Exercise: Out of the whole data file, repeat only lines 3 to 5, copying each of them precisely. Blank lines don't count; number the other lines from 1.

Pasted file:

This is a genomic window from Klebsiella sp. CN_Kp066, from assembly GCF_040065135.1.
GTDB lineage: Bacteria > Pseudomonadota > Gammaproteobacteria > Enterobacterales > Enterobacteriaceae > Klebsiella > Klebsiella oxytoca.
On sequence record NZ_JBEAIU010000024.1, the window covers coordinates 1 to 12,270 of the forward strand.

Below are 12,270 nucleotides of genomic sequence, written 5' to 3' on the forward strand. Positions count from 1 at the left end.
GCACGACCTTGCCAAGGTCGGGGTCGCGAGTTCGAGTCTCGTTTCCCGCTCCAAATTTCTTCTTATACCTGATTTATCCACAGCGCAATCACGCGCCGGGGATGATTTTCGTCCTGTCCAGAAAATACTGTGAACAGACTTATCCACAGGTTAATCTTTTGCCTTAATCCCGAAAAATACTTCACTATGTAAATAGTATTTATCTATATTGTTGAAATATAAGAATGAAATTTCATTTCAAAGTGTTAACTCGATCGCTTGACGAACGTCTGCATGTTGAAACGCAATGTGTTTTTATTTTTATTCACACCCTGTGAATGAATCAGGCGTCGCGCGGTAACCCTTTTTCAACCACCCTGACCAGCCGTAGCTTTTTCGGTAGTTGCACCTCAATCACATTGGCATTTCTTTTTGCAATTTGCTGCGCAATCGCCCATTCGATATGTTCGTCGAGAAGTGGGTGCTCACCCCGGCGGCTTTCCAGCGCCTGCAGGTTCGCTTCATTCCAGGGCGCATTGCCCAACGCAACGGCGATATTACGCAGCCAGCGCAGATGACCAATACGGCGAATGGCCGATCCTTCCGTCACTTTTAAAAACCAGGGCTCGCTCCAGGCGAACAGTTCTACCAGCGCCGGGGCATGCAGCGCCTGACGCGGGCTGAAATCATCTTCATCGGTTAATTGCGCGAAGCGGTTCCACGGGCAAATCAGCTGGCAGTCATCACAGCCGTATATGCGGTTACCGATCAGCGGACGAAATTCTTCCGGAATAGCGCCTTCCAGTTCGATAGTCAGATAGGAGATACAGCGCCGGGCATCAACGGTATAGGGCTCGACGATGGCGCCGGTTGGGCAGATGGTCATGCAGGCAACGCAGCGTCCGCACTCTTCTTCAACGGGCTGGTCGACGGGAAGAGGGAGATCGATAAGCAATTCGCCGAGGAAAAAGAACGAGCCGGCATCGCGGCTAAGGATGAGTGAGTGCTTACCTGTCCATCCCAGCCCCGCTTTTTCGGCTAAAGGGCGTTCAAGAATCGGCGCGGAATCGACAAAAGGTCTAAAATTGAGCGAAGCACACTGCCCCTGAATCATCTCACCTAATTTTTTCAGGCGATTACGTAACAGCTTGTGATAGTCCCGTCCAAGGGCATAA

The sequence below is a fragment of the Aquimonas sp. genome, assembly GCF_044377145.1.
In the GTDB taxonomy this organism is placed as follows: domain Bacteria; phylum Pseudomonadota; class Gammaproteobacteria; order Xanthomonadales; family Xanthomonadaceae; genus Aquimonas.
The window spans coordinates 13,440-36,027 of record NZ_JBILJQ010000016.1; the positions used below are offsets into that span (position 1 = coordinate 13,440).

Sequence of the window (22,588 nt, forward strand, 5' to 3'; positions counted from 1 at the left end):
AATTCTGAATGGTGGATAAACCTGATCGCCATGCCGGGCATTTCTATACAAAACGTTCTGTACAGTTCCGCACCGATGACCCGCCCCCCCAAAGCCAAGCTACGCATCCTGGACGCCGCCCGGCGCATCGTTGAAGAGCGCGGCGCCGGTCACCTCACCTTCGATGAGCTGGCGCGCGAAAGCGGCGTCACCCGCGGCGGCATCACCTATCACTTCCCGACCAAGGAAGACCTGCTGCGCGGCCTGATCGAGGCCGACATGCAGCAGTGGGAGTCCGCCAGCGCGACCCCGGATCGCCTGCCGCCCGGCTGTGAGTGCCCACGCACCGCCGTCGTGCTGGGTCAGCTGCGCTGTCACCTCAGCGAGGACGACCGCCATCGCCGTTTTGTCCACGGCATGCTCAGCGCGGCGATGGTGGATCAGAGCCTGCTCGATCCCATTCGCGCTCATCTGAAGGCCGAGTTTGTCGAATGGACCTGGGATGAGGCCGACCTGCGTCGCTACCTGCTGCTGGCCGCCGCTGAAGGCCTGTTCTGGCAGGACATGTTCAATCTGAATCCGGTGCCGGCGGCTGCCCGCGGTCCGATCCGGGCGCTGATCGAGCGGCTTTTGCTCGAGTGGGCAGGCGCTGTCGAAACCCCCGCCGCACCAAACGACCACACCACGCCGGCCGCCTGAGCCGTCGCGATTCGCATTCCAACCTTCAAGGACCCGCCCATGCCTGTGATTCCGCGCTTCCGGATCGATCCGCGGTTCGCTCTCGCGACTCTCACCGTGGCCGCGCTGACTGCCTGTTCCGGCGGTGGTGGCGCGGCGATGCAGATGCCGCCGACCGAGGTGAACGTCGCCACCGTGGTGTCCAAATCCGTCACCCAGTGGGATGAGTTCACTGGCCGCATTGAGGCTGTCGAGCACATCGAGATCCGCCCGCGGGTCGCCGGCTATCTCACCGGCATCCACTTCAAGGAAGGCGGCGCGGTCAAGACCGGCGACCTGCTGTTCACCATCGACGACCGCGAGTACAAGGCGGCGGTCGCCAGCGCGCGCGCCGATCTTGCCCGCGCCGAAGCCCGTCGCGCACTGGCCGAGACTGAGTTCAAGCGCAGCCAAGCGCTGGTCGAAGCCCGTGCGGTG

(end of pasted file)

On sequence record NZ_JBEAIU010000024.1, the window covers coordinates 1 to 12,270 of the forward strand.

Below are 12,270 nucleotides of genomic sequence, written 5' to 3' on the forward strand. Positions count from 1 at the left end.
GCACGACCTTGCCAAGGTCGGGGTCGCGAGTTCGAGTCTCGTTTCCCGCTCCAAATTTCTTCTTATACCTGATTTATCCACAGCGCAATCACGCGCCGGGGATGATTTTCGTCCTGTCCAGAAAATACTGTGAACAGACTTATCCACAGGTTAATCTTTTGCCTTAATCCCGAAAAATACTTCACTATGTAAATAGTATTTATCTATATTGTTGAAATATAAGAATGAAATTTCATTTCAAAGTGTTAACTCGATCGCTTGACGAACGTCTGCATGTTGAAACGCAATGTGTTTTTATTTTTATTCACACCCTGTGAATGAATCAGGCGTCGCGCGGTAACCCTTTTTCAACCACCCTGACCAGCCGTAGCTTTTTCGGTAGTTGCACCTCAATCACATTGGCATTTCTTTTTGCAATTTGCTGCGCAATCGCCCATTCGATATGTTCGTCGAGAAGTGGGTGCTCACCCCGGCGGCTTTCCAGCGCCTGCAGGTTCGCTTCATTCCAGGGCGCATTGCCCAACGCAACGGCGATATTACGCAGCCAGCGCAGATGACCAATACGGCGAATGGCCGATCCTTCCGTCACTTTTAAAAACCAGGGCTCGCTCCAGGCGAACAGTTCTACCAGCGCCGGGGCATGCAGCGCCTGACGCGGGCTGAAATCATCTTCATCGGTTAATTGCGCGAAGCGGTTCCACGGGCAAATCAGCTGGCAGTCATCACAGCCGTATATGCGGTTACCGATCAGCGGACGAAATTCTTCCGGAATAGCGCCTTCCAGTTCGATAGTCAGATAGGAGATACAGCGCCGGGCATCAACGGTATAGGGCTCGACGATGGCGCCGGTTGGGCAGATGGTCATGCAGGCAACGCAGCGTCCGCACTCTTCTTCAACGGGCTGGTCGACGGGAAGAGGGAGATCGATAAGCAATTCGCCGAGGAAAAAGAACGAGCCGGCATCGCGGCTAAGGATGAGTGAGTGCTTACCTGTCCATCCCAGCCCCGCTTTTTCGGCTAAAGGGCGTTCAAGAATCGGCGCGGAATCGACAAAAGGTCTAAAATTGAGCGAAGCACACTGCCCCTGAATCATCTCACCTAATTTTTTCAGGCGATTACGTAACAGCTTGTGATAGTCCCGTCCAAGGGCATAA